The nanofluidic diode, as one of the emerging nanofluidic logic devices, has been used in many fields such as biosensors, energy harvesting, and so on. However, the entrance effects of the nanofluidic ionic conductance were less discussed, which can be a crucial factor for the ionic conduction. Here we calculate the ionic conductance as a function of the length-to-pore ratio (L/r), which has a clear boundary between nanopore (surface dominated) and nanochannel (geometry dominated) electrically in diluted salt solution. These entrance effects are even more obvious in the rectified ionic conduction with oppositely charged exterior surfaces of a nanopore. We build three models—Exterior Charged Surface model (ECS), Inner Charged Surface model (ICS), and All Charged Surface model (ACS)—to discuss the entrance effects on the ionic conduction. Our results demonstrate, for a thin nanopore, that the ECS model has a larger ionic rectification factor (Q) than that of ICS model, with a totally reversed tendency of Q compared to the ICS and ACS models as L/r increases. Our models predict an alternative option of building nanofluidic biosensors that only need to modify the exterior surface of a nanopore, avoiding the slow diffusion of molecules in the nanochannel.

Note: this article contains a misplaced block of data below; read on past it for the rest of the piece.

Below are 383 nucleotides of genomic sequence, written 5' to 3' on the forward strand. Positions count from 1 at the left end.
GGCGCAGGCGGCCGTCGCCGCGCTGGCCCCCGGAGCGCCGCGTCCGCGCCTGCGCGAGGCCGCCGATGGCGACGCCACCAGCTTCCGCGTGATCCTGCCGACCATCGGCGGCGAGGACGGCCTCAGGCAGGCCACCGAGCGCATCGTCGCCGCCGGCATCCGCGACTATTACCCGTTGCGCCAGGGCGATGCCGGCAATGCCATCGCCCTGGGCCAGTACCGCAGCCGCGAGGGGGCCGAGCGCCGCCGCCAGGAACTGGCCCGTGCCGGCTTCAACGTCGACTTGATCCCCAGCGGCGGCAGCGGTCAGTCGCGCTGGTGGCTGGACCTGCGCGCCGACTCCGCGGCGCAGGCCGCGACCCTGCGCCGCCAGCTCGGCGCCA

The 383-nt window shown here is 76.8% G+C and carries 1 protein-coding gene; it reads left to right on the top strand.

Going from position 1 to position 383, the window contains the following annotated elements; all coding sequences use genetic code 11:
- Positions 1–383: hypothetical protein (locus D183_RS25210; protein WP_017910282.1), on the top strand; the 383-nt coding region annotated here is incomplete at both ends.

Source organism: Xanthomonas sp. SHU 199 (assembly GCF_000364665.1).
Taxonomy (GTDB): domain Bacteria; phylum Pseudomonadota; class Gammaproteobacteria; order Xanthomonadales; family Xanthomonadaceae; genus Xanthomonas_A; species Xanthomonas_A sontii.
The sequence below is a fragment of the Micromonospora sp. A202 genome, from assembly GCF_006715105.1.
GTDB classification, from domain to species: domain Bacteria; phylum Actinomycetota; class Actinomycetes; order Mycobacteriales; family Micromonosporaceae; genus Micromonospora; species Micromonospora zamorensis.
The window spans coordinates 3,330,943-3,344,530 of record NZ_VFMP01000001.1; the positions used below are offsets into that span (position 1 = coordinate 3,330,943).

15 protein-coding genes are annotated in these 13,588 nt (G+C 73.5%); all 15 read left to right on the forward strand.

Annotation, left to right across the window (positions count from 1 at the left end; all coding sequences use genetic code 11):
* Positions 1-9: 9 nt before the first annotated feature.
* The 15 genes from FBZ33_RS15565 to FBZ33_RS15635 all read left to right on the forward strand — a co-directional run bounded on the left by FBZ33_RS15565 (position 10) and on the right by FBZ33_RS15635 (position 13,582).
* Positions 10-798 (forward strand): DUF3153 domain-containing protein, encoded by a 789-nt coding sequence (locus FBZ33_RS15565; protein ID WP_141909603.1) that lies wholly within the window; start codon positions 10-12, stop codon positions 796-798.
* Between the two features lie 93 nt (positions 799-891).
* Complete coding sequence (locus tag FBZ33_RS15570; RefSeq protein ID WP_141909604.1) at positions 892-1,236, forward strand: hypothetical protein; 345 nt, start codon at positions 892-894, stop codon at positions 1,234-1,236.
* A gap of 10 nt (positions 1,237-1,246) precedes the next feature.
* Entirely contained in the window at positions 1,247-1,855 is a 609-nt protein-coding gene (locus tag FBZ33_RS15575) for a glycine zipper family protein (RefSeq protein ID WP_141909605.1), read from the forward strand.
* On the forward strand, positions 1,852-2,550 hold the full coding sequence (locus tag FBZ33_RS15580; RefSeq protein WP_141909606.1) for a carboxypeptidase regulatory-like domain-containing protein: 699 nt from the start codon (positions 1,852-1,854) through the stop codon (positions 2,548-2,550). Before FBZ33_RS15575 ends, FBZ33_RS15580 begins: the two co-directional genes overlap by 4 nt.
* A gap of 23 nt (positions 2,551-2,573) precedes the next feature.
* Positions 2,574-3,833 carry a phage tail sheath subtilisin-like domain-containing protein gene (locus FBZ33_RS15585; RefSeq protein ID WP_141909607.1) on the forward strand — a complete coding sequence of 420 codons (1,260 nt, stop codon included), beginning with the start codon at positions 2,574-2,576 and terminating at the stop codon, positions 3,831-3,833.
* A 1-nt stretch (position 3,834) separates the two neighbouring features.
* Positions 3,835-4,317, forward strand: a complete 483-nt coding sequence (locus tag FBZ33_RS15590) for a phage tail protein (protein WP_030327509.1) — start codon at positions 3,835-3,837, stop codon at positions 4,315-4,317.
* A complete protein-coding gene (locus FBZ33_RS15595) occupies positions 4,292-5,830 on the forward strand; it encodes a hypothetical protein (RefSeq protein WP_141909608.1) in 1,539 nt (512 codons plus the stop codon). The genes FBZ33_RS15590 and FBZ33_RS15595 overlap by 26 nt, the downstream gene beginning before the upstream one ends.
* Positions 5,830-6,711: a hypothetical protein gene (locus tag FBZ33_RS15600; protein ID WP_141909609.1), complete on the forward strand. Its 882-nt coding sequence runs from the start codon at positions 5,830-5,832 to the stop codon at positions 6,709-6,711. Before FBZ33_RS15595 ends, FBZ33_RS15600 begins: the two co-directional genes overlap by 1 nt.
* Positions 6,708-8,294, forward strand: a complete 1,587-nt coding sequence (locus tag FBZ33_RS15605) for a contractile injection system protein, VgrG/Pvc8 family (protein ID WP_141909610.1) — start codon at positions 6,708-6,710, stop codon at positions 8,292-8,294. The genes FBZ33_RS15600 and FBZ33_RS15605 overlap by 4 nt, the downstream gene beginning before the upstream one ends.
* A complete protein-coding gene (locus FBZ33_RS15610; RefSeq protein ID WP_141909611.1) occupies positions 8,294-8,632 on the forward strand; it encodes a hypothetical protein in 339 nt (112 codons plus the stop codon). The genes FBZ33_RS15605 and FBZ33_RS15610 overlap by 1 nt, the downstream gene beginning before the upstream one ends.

- entrance effects
- current rectification